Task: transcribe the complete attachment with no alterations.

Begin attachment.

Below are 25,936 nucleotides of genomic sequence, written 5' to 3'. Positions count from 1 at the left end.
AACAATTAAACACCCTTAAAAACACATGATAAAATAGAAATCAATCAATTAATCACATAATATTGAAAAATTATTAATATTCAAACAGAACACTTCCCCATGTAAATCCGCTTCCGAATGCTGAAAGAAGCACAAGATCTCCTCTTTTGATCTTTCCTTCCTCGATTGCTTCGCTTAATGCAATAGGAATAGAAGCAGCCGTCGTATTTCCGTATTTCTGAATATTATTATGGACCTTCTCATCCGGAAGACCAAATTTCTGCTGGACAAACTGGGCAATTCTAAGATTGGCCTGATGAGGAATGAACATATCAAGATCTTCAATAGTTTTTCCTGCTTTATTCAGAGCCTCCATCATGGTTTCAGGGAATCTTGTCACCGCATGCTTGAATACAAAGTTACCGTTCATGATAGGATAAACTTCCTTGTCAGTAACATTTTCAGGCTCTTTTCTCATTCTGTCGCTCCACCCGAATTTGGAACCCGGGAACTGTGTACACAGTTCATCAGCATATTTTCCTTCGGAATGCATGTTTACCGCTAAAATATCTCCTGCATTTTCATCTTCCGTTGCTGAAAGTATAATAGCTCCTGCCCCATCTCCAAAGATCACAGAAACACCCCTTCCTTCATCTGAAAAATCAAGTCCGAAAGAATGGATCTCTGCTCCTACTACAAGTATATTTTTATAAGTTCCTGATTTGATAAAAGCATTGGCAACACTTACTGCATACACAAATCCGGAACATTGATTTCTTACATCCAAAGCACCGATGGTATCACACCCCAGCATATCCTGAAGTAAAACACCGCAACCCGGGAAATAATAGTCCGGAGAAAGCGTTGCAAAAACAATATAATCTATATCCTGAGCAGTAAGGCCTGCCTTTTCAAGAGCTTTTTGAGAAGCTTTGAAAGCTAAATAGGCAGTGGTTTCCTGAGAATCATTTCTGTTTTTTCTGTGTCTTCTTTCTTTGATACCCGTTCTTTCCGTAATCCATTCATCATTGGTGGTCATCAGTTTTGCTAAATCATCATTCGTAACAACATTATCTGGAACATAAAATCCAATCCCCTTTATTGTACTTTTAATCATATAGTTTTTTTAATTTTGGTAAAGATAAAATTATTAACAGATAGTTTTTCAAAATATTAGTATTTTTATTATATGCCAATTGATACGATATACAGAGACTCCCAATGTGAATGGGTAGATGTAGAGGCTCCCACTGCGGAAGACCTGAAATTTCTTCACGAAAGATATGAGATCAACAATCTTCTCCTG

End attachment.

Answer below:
Below are 25,936 nucleotides of genomic sequence, written 5' to 3'. Positions count from 1 at the left end.
AACAATTAAACACCCTTAAAAACACATGATAAAATAGAAATCAATCAATTAATCACATAATATTGAAAAATTATTAATATTCAAACAGAACACTTCCCCATGTAAATCCGCTTCCGAATGCTGAAAGAAGCACAAGATCTCCTCTTTTGATCTTTCCTTCCTCGATTGCTTCGCTTAATGCAATAGGAATAGAAGCAGCCGTCGTATTTCCGTATTTCTGAATATTATTATGGACCTTCTCATCCGGAAGACCAAATTTCTGCTGGACAAACTGGGCAATTCTAAGATTGGCCTGATGAGGAATGAACATATCAAGATCTTCAATAGTTTTTCCTGCTTTATTCAGAGCCTCCATCATGGTTTCAGGGAATCTTGTCACCGCATGCTTGAATACAAAGTTACCGTTCATGATAGGATAAACTTCCTTGTCAGTAACATTTTCAGGCTCTTTTCTCATTCTGTCGCTCCACCCGAATTTGGAACCCGGGAACTGTGTACACAGTTCATCAGCATATTTTCCTTCGGAATGCATGTTTACCGCTAAAATATCTCCTGCATTTTCATCTTCCGTTGCTGAAAGTATAATAGCTCCTGCCCCATCTCCAAAGATCACAGAAACACCCCTTCCTTCATCTGAAAAATCAAGTCCGAAAGAATGGATCTCTGCTCCTACTACAAGTATATTTTTATAAGTTCCTGATTTGATAAAAGCATTGGCAACACTTACTGCATACACAAATCCGGAACATTGATTTCTTACATCCAAAGCACCGATGGTATCACACCCCAGCATATCCTGAAGTAAAACACCGCAACCCGGGAAATAATAGTCCGGAGAAAGCGTTGCAAAAACAATATAATCTATATCCTGAGCAGTAAGGCCTGCCTTTTCAAGAGCTTTTTGAGAAGCTTTGAAAGCTAAATAGGCAGTGGTTTCCTGAGAATCATTTCTGTTTTTTCTGTGTCTTCTTTCTTTGATACCCGTTCTTTCCGTAATCCATTCATCATTGGTGGTCATCAGTTTTGCTAAATCATCATTCGTAACAACATTATCTGGAACATAAAATCCAATCCCCTTTATTGTACTTTTAATCATATAGTTTTTTTAATTTTGGTAAAGATAAAATTATTAACAGATAGTTTTTCAAAATATTAGTATTTTTATTATATGCCAATTGATACGATATACAGAGACTCCCAATGTGAATGGGTAGATGTAGAGGCTCCCACTGCGGAAGACCTGAAATTTCTTCACGAAAGATATGAGATCAACAATCTTCTCCTG